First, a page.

Price: Varies from $55 for 3.5-hour tours to $175.00 for tours up to five hours long
Hours: Based on availability. By reservation only.

Located just of Seattle proper in the village of Kent, Falling Cedar Farm offers a trip back in time as you stroll through city streets aboard a luxury carriage drawn by fine stallions and mares. For the adventurous types, Falling Cedar Farms also offers guided horseback rides through 10 miles of wooded trails.

Rebekah Worsham is a freelance writer based in Seattle. Rebekah holds degrees in Law and Psychology and is also a certified drug interventionist. She holds interests in parapsychology and travel and her work has been published by major publications such as USA Today and Her work can be found at

Comments (17)
  1. Freedom for Carriage Horses says:

    It is very surprising and equally disappointing to see CBS shilling for the abusive and inhumane carriage horse industry. Horses belong in pastures and on farms, not dragging a carriage full of tourists along city streets. CBS is my preferred network. CBS shows are among my favorites…..Blue Bloods, Criminal Minds, NCIS, CSI….so many wonderful shows. I will miss them all when I switch to another network.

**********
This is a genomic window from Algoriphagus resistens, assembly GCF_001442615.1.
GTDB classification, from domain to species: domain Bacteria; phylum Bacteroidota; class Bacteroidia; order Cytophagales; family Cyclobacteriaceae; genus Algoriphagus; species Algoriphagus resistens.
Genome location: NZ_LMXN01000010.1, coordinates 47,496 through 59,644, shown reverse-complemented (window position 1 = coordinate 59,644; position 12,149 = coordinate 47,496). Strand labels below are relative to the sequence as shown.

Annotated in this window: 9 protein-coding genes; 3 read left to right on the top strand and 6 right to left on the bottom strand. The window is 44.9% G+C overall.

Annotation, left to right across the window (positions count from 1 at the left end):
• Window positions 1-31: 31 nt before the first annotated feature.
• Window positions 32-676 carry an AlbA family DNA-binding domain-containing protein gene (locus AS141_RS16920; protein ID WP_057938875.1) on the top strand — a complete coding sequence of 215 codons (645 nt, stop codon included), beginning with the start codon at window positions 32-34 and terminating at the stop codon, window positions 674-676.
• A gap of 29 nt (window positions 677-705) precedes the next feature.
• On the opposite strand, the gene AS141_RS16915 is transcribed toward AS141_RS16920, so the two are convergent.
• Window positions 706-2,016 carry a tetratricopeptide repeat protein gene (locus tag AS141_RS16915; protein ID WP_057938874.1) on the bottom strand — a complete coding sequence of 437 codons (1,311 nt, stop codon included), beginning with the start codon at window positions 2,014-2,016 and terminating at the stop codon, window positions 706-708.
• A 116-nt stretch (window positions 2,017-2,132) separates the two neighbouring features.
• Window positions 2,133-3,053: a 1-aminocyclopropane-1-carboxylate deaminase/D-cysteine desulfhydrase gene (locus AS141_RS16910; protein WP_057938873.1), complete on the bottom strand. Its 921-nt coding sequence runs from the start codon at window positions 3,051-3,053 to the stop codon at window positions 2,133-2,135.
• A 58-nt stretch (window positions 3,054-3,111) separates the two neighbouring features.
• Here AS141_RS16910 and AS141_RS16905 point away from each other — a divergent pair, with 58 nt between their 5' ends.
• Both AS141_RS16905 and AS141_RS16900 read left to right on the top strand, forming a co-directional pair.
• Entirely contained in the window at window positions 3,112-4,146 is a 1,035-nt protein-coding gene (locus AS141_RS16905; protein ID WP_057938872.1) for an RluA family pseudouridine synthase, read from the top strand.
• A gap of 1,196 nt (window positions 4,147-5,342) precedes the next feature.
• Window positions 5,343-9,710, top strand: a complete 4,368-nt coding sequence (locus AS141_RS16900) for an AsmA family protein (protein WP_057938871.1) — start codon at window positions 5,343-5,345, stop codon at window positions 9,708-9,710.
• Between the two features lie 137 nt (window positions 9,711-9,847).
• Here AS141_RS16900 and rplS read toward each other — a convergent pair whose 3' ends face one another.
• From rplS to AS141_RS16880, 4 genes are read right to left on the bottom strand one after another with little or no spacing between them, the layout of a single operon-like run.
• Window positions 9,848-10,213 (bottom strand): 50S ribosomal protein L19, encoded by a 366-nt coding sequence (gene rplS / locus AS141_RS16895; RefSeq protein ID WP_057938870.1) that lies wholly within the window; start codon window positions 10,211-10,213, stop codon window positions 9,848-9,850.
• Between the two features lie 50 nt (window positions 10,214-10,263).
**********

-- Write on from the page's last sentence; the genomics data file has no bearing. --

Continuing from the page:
1. Farm Mom Corinne says:

      Unfortunately, you don’t know horses. Horses LOVE to have jobs. Horses love and need to work. These horses are all well rotated and actually work less than many of their ancestors did in the day. Please don’t knock the horses having a job until you actually know what it is you are talking about.

  2. Danielle says:

    Why would you post something supporting animal abuse? Carriage horses are abused and over worked. When they can no longer pull the carriage, they are sent to slaughter. They come from the race track and the Amish, which means they live a miserable existence of working non-stop and get rewarded by being murdered. I am unfortunately a resident of a city (NY) that has carriage horses and I see first hand how miserable these horses are. I have even witnessed an accident which was the most upsetting thing to see. I will no longer follow CBS if you do not print a retraction saying that the carriage horse industry is cruel and should be banned!

  3. Vegan Dave says:

    Horses do not belong in traffic! Anyone who supports these rides is an accessory to animal cruelty! BAN HORSES IN THE CITY! [Yes, including the ones cops exploit].

  4. Vegan 4 Animals says:

    So disappointed to see this. CBS should know better than to promote animal cruelty and exploitation. Horses that are used to pull carriages suffer from abuse, neglect, exhaustion, injuries…and there have even been horses that have died in the middle of the street! To anyone reading this, please let CBS know how upset you are with this story, and please also contact the companies listed and tell them to stop using horses.

  5. Saddened and appalled says: